Anthropometry

Body weight (to nearest 0.1 kg) and body fat percentage (to nearest 0.5%) were measured by bio-impedance body fat scale (Model: TBF-521, Tanita, Japan) with participants lightly clothed without shoes. Standing height (to the nearest cm) was measured with a portable stadiometer (Model: 214, SECA). Data collection was performed by trained personnel who were blinded to group allocation and were not involved in conducting sessions for the students. BMI z-score was calculated based on age- and sex-specific reference value [38].

Attitude and behavioural changes

Students completed a set of questionnaire adopted from other studies designed for school children with a total of 20 items to investigate the attitude towards healthy eating and exercise, dietary behaviour, participation in physical activity, self-control, self-perception of weight and weight management practice [5, 21, 22]. Data were collected by trained staff reading out the questions and explaining some difficult concepts such as portion sizes of food and exercise intensity. They were also blinded to participant group allocation.

Parents completed a self-administered questionnaire on the general health condition, eating and exercise habit of their children, cooking methods used at home, frequencies of engaging in different physical activities (such as housework, outings and sports activities) with their children. The questionnaire had undergone face and content validation by pilot testing on group of parents and consultation with experts. Additional file 2 lists the contents of the questionnaires.

Program evaluation

Programme evaluation was conducted by survey completed by students, parents and teachers at the end of the project to collect their feedbacks.

Sample size considerations

Taken reference from previous study [22] and the assumption that 15% of students who had healthy eating habits (π0 = null hypothesis proportion), would increase to 30% after intervention (π = proportion of interest), the sample size for each group should be 52 (N = 104) giving a power of 80% (u = 0.84) and level of significance at 5% (v = 1.96).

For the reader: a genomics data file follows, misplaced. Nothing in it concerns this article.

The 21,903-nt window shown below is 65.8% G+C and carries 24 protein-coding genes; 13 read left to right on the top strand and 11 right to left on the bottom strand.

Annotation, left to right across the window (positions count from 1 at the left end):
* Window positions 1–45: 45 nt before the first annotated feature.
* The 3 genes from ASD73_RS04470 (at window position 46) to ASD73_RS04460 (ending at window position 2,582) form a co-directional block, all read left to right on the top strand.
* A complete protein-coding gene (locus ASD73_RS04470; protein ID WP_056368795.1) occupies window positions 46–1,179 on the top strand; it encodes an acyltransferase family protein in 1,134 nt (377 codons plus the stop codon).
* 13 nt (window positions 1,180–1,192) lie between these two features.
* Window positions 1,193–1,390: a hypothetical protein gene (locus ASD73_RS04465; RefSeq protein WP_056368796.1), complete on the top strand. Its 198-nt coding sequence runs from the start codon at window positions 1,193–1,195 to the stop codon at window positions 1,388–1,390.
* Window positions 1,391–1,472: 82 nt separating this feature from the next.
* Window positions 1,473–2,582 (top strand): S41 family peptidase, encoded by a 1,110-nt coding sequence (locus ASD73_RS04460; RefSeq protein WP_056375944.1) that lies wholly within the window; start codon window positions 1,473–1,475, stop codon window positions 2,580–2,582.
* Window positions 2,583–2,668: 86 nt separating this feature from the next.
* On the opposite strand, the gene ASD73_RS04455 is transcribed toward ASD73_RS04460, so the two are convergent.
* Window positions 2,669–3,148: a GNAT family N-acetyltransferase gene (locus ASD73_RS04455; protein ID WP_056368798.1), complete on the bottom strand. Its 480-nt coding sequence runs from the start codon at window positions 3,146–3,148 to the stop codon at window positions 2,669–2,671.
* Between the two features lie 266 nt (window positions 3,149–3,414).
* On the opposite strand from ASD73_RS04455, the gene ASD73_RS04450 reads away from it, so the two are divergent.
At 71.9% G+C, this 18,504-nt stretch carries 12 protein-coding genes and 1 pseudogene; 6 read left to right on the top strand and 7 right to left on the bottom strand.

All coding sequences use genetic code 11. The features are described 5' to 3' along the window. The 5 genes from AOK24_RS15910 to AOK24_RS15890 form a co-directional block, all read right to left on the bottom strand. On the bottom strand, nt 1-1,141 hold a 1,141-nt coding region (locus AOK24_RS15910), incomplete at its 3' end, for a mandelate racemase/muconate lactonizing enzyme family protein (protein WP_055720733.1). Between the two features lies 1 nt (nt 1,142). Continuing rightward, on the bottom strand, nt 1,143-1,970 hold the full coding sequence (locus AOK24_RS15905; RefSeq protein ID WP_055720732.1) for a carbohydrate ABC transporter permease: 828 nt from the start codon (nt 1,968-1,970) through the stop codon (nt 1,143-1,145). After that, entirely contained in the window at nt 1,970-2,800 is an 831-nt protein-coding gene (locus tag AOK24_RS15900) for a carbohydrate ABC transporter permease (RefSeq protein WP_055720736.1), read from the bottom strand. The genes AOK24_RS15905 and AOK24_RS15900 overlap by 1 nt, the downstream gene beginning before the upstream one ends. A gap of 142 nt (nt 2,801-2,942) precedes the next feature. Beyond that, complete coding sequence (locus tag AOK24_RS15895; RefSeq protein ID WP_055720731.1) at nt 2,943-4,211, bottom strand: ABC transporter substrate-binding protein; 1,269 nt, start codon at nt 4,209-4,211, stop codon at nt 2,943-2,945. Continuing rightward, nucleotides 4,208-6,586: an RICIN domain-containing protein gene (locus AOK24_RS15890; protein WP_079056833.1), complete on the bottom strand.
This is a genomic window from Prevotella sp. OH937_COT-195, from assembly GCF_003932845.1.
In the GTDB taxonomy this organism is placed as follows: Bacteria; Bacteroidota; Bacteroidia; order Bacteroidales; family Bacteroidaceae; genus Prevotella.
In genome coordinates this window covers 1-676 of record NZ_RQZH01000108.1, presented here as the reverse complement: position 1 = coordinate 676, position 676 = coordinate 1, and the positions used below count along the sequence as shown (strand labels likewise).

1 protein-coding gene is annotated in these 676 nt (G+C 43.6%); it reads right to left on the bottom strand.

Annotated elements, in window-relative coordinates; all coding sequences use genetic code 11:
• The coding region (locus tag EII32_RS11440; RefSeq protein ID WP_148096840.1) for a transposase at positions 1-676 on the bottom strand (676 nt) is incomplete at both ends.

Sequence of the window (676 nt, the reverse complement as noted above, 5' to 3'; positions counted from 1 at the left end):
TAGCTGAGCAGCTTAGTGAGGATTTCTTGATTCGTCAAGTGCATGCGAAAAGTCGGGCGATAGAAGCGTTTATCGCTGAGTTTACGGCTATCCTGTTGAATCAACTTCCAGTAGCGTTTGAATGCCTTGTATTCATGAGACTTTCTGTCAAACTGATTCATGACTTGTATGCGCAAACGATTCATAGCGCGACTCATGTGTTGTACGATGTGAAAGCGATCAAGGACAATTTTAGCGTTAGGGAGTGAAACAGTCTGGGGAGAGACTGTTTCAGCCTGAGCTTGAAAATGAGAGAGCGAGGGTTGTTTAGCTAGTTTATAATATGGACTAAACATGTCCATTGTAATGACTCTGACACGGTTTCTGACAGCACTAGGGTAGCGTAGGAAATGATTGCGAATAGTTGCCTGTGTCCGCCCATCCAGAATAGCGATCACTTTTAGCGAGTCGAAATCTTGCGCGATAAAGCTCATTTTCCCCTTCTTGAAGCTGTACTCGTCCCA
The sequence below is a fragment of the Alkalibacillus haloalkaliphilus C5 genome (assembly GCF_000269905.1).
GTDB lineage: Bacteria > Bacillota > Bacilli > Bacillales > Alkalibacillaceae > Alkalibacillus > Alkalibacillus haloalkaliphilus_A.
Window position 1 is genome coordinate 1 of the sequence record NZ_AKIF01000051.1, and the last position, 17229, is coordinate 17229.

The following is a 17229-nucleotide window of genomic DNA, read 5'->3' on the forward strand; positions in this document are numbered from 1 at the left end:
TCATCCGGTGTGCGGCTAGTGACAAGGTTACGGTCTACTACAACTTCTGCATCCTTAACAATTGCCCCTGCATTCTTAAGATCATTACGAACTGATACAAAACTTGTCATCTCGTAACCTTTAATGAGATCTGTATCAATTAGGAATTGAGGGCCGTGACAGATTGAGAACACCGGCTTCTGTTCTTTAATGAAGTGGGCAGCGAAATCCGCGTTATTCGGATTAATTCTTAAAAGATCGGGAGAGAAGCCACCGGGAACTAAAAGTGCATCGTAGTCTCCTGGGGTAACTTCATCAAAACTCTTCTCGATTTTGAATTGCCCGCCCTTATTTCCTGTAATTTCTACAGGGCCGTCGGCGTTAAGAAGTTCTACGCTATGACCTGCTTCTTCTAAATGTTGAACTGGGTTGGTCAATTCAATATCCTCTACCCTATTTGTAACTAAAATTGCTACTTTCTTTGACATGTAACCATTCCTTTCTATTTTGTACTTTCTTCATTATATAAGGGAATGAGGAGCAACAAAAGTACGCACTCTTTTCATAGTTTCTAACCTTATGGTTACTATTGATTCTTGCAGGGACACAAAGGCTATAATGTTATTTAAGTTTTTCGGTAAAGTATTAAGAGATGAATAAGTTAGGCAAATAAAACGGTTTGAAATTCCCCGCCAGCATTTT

N = u π 1 π + ν π 0 1 π 0 2 / π π 0 2

Statistical analysis

All data were tabulated and analysed by the SPSS package version 11.5 (SPSS, Inc) and the level of significance was set at 0.05. Chi-square test and independent t-test were used to assess for between-group differences in intervention and control groups during baseline. As recommended by the CONSORT guidelines for randomized trials [39], the primary analysis was performed on an intention-to-treat (ITT) basis, with all participants included in the analysis according to original group allocation using linear mixed models to evaluate group differences in BMI z-score and body fat percentage at baseline and 4 months. Completer analysis was performed by the repeated measures analysis ofvariance using only intervention and control participants who attended the 4 month follow up. All models were adjusted for the baseline age and sex. McNemar test was utilized to compare the proportions of behaviour changes of and assessed for the trends of changes. BMI z-score and body fat percentage of intervention participants at baseline, 4 months and 8 months were compared pair-wisely using tests of within subject contrasts in repeated measures ANOVA to assess for program sustainability with adjustment for baseline age and sex.

Results

Among the 165 subjects, 80 and 85 were randomised to the intervention and control arms. Some students had other prior committed extra-curricular activities clashing with time schedule of this programme so 106 subjects finally enrolled in the study with 57 subjects in the intervention groups. Some students had other prior committed extra-curricular activities clashing with time schedule of this programme so only 106 subjects finally enrolled in the study. The numbers of students finally in intervention and control groups were not markedly different. They did not leave the study due to disappointment. It is not uncommon in Hong Kong that students enroll in many activities at different time points.

Fifty three subjects completed the 4-months intervention program and 43 (75%) and 51 (89%) attended the 4-month and the 8-month follow up respectively. Forty-nine participants in the control arm attended the baseline assessment, 41 (84%) were assessed at 4 month and 45 (92%) at 8 month. There were no significant differences between participants who attended follow up (n = 79) compared with those not attending (n = 27) with regard to sex, age, BMI z-score or body fat percentage. No differences were found between study groups in terms of socio-demographic and anthropometric characteristics (body fat percentage and BMI z scores) at baseline except the control group were older and had a higher BMI compared to the intervention group (Table 2). Age difference has been adjusted in both intention-to-treat and completer analysis. Measure of relative BMI has been adjusted for the child's age and sex using BMI z-score, a preferred indicator for evaluating treatment success in longitudinal studies. No adverse events were reported during the intervention.
Table 2